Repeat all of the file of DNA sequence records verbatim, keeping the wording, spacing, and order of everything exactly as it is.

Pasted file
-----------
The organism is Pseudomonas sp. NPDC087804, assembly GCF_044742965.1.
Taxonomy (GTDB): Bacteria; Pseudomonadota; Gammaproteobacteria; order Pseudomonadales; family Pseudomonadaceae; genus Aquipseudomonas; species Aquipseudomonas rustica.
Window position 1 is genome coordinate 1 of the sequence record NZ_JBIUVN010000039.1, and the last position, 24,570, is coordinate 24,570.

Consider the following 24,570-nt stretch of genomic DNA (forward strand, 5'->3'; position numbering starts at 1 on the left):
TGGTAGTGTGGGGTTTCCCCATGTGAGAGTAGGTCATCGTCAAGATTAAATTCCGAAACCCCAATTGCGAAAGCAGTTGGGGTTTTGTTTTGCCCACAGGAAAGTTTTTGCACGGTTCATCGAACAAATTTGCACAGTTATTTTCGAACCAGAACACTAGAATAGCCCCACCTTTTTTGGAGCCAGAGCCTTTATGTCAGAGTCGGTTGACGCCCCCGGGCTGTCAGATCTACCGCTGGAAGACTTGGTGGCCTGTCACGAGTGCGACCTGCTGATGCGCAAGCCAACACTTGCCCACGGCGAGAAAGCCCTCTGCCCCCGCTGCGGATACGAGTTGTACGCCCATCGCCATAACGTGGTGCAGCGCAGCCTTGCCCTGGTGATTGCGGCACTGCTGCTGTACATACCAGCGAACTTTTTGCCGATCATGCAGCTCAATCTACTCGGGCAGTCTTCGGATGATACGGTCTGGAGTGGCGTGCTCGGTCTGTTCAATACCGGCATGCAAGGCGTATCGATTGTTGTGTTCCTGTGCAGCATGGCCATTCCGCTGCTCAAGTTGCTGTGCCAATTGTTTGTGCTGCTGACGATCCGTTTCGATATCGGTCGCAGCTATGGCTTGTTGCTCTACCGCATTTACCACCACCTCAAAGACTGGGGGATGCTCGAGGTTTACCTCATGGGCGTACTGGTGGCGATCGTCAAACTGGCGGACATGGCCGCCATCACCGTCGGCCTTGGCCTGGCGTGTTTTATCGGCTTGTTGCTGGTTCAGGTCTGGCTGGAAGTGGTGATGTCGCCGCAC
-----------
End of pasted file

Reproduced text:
The organism is Pseudomonas sp. NPDC087804, assembly GCF_044742965.1.
Taxonomy (GTDB): Bacteria; Pseudomonadota; Gammaproteobacteria; order Pseudomonadales; family Pseudomonadaceae; genus Aquipseudomonas; species Aquipseudomonas rustica.
Window position 1 is genome coordinate 1 of the sequence record NZ_JBIUVN010000039.1, and the last position, 24,570, is coordinate 24,570.

Consider the following 24,570-nt stretch of genomic DNA (forward strand, 5'->3'; position numbering starts at 1 on the left):
TGGTAGTGTGGGGTTTCCCCATGTGAGAGTAGGTCATCGTCAAGATTAAATTCCGAAACCCCAATTGCGAAAGCAGTTGGGGTTTTGTTTTGCCCACAGGAAAGTTTTTGCACGGTTCATCGAACAAATTTGCACAGTTATTTTCGAACCAGAACACTAGAATAGCCCCACCTTTTTTGGAGCCAGAGCCTTTATGTCAGAGTCGGTTGACGCCCCCGGGCTGTCAGATCTACCGCTGGAAGACTTGGTGGCCTGTCACGAGTGCGACCTGCTGATGCGCAAGCCAACACTTGCCCACGGCGAGAAAGCCCTCTGCCCCCGCTGCGGATACGAGTTGTACGCCCATCGCCATAACGTGGTGCAGCGCAGCCTTGCCCTGGTGATTGCGGCACTGCTGCTGTACATACCAGCGAACTTTTTGCCGATCATGCAGCTCAATCTACTCGGGCAGTCTTCGGATGATACGGTCTGGAGTGGCGTGCTCGGTCTGTTCAATACCGGCATGCAAGGCGTATCGATTGTTGTGTTCCTGTGCAGCATGGCCATTCCGCTGCTCAAGTTGCTGTGCCAATTGTTTGTGCTGCTGACGATCCGTTTCGATATCGGTCGCAGCTATGGCTTGTTGCTCTACCGCATTTACCACCACCTCAAAGACTGGGGGATGCTCGAGGTTTACCTCATGGGCGTACTGGTGGCGATCGTCAAACTGGCGGACATGGCCGCCATCACCGTCGGCCTTGGCCTGGCGTGTTTTATCGGCTTGTTGCTGGTTCAGGTCTGGCTGGAAGTGGTGATGTCGCCGCAC